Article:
Published in the Journal of Tropical Ecology 2011 (volume 27, issue 5, pp 529-538). Abstract also published in Lemur News
(Volume 16, 2011) and Primate Eye (No. 103, February 2011). View the study presented as a poster with images and data: varecia-seed-dispersal-poster_psgb-winter-2010_final_pdf.pdf .
Presented at the Primate Society of Great Britain Winter Meeting 2010, Bristol Conservation & Science Foundation 4th Annual Symposium December 2011, and in a more informal talk at the October 2011 Anglo Malagasy Society meeting. Listen to the AMS talk here and view the accompanying slides here: AMS seed dispersal talk KMoses
Press coverage and application of results in conservation
This work was covered in the news here. I was interviewed by Mongabay.com about this work too – read the interview here. My findings have been used by a number of conservation organisations working in Madagascar on forest restoration and lemur conservation.
Seed dispersal is one of the most important ecological processes on Earth, but remains poorly understood on Madagascar. Black-and-white ruffed lemurs (Varecia variegata) possess a suite of behavioural and ecological attributes often associated with effective seed dispersal, but no previous studies have investigated dispersal effectiveness in this species. This three-month study investigated primary seed dispersal by two groups of V. variegata in the Manombo forest of southeastern Madagascar by describing feeding and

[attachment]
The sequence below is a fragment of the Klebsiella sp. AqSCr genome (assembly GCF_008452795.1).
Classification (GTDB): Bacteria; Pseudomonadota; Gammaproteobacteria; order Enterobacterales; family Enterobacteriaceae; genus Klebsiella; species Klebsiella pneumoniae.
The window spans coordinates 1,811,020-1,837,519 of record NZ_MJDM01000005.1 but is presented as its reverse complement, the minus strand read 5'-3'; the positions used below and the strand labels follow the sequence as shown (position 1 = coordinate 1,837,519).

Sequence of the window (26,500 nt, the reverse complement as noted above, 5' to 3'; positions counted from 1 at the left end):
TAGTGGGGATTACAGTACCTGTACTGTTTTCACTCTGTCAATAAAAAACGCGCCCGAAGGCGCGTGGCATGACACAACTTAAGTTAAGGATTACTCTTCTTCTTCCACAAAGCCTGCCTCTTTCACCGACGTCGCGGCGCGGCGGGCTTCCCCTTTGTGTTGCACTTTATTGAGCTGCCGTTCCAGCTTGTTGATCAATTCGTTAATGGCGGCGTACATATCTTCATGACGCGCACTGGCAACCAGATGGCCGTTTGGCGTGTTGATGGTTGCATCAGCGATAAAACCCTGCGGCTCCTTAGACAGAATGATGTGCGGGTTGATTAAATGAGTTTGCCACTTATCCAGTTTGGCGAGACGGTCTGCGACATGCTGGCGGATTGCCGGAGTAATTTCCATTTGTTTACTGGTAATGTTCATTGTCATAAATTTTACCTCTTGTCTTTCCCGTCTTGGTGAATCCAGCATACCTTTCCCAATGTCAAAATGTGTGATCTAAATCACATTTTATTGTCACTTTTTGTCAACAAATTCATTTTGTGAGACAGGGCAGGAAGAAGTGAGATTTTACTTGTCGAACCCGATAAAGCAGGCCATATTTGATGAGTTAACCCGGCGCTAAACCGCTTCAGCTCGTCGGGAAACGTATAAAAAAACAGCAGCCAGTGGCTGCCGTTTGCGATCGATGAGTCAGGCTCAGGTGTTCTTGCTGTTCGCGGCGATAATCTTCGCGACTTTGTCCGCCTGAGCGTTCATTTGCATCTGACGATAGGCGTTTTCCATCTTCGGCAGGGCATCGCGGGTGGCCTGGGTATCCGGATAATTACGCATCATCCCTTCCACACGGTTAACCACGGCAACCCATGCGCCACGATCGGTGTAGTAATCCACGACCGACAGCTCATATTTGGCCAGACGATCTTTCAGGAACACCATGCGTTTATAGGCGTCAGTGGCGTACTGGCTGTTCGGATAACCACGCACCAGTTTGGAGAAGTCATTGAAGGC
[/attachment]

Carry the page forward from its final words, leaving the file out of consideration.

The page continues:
ranging behaviour and aspects of dispersal effectiveness, using direct feeding observation, faecal sample analysis and germination trials. The lemurs dispersed seeds of 40 species, most of which were large (>10 mm). The two groups dispersed an estimated average of 1,444 seeds/ha/yr within their home range; the population at Manombo was estimated to disperse as many as 55,115 seeds/km2/yr. Passage through the lemurs’ gut was rapid (4h 26 mins) and generally had beneficial effects on seeds, increasing germination success and reducing latency period, compared to controls. The vast majority of seeds were dispersed away from their parent plant, to a mean and maximum distance of 180 m and 506 m respectively. Dispersal distance is relatively low compared to many anthropoid primates; it is predicted that lemurs in general may disperse seeds over relatively short distances. Suggestions for how this may have arisen are made. Overall, these preliminary results suggest that V. variegata may be an effective disperser of seeds in terms of both quality and quantity, and may be critical for dispersal of large-seeded species which other frugivores may not be able to swallow. Further research is required, however, to describe dispersal patterns across seasons and years and examine post-dispersal events.
Full paper and thesis available upon request.